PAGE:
Exactly. This device won't be ready anytime soon. Not that I am an expert but from what I am reading the technology is not yet there. I think Apple is laying the foundations for a whole new platform and 'biometric' eco-system. The potential market is huge. Not so much for teens but for the ageing population, and medical community. The 'iWatch' will not be dependent upon an iPhone in your pocket (what a lame thought) but will obviously work seamlessly within the Apple ecosystem. All the wannabe wearable makers are simply warming up the market for Apple. 

post #23 of 47
Quote:
Originally Posted by bloggerblog View Post
 

The current LCD/LED display technology has too many problems for a watch, and I think the only display technology that can work for a practical watch is eInk which has it's own performance issues too.

 

LCD, OLED, LED problems:

- The display is too thick. Sapphire may help but not by much.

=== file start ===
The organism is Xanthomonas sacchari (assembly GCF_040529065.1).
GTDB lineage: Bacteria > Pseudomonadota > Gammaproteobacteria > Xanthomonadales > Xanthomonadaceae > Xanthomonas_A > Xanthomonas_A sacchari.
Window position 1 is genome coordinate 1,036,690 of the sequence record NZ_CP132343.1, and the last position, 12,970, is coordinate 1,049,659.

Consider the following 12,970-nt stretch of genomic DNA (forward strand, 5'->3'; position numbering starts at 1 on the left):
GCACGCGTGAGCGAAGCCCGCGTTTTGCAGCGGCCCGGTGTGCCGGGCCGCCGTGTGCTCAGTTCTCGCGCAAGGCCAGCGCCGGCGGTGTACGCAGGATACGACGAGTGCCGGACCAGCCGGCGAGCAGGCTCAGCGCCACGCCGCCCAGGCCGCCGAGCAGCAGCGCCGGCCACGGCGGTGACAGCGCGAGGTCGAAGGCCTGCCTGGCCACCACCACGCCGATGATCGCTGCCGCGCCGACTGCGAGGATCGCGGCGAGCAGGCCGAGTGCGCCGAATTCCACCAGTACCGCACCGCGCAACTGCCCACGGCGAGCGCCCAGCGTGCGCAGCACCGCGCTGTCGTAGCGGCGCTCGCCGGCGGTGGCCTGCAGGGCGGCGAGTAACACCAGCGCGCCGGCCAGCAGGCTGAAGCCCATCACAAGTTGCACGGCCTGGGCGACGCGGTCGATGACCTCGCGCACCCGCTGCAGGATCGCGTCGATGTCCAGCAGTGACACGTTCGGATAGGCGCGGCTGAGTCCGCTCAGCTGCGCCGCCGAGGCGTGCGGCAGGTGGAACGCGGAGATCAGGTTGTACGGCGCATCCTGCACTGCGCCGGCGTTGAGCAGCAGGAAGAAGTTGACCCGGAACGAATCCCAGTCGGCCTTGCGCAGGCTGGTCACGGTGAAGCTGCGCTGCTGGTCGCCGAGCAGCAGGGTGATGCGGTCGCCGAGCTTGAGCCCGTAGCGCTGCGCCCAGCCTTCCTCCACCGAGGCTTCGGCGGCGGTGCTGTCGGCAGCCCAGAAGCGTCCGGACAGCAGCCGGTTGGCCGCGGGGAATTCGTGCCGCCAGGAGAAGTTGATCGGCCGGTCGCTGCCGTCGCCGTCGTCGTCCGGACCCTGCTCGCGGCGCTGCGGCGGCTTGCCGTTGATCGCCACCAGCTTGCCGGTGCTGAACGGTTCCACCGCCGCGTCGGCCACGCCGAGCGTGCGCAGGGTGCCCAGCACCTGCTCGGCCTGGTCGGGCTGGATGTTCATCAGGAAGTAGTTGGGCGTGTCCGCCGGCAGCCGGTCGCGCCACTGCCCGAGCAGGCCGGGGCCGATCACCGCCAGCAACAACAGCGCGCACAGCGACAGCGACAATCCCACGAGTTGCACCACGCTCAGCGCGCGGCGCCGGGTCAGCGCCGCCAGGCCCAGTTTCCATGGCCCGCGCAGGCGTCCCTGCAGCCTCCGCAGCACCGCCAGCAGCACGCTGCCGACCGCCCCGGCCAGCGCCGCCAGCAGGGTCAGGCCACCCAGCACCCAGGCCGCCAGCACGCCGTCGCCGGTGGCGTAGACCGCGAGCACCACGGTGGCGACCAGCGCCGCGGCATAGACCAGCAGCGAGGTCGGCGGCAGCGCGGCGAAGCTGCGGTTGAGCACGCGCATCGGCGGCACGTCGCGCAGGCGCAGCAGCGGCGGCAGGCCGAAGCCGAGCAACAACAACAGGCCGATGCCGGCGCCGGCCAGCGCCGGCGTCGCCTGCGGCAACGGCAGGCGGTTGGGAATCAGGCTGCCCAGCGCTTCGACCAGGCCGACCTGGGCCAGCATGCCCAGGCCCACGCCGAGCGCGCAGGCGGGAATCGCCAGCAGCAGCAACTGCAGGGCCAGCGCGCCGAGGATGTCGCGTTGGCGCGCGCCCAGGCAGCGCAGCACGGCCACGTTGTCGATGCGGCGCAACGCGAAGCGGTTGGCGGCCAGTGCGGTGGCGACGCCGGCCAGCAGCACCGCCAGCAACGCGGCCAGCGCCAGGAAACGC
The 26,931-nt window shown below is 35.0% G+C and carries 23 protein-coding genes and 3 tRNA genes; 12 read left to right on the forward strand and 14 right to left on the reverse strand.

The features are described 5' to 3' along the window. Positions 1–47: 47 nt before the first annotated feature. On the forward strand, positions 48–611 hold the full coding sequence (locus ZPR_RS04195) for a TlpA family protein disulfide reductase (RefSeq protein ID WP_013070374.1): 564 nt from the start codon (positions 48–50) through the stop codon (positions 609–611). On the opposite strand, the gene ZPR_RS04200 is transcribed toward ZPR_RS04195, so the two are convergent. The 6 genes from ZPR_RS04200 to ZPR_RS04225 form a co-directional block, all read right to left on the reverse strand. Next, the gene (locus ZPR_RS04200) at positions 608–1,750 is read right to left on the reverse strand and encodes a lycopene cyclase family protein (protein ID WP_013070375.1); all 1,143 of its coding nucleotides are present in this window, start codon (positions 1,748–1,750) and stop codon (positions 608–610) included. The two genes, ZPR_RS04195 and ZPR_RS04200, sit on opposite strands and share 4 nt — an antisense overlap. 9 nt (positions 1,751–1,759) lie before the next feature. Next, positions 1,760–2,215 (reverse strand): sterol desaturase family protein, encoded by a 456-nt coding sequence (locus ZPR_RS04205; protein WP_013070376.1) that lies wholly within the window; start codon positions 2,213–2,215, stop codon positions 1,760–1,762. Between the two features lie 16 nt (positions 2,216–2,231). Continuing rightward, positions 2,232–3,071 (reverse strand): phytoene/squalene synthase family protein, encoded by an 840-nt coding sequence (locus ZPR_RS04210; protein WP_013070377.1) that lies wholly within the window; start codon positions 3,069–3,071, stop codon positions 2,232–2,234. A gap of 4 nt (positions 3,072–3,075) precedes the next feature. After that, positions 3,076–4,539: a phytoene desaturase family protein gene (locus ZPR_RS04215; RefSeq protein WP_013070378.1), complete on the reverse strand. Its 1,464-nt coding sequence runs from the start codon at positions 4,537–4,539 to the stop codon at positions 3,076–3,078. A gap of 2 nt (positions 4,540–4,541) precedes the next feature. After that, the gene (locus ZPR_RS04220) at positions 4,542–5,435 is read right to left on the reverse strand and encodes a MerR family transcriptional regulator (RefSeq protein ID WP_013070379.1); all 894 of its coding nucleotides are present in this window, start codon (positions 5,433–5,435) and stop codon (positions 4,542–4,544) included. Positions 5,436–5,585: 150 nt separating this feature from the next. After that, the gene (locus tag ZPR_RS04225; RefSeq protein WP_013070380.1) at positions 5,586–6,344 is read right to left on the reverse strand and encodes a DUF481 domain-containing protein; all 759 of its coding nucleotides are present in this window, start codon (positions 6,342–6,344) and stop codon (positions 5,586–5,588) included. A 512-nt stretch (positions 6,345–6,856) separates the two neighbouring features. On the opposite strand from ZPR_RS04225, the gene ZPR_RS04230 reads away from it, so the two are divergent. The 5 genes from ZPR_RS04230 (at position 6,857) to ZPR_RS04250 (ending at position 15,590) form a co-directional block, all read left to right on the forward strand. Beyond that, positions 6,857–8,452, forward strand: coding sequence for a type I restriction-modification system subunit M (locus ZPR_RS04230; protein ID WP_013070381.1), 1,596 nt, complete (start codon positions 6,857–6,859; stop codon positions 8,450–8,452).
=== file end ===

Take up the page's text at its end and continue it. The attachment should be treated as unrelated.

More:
- You cannot see your watch when wearing polarized glasses or sunglasses. (Try it with an iPhone in landscape)

- The display will have too much glare in sunlight, the backlight cannot overpower daylight.

- The displays always has the backlight blasting behind the polarizing pixel layer, making black annoyingly visible in dark rooms, such as a movie theatre or a bedroom. The solution would be to touch the screen to activate the device, which in my mind, defeats the purpose of wearing a watch.

- The display consumes too much power.

- The display has a limited shapes. Although Motorola produced images of a round watch, it was computer generated and not an actual device. A solution might be to pick up the circuitry to the pixels from the middle axis of the device, that would have to be seen if it can be done.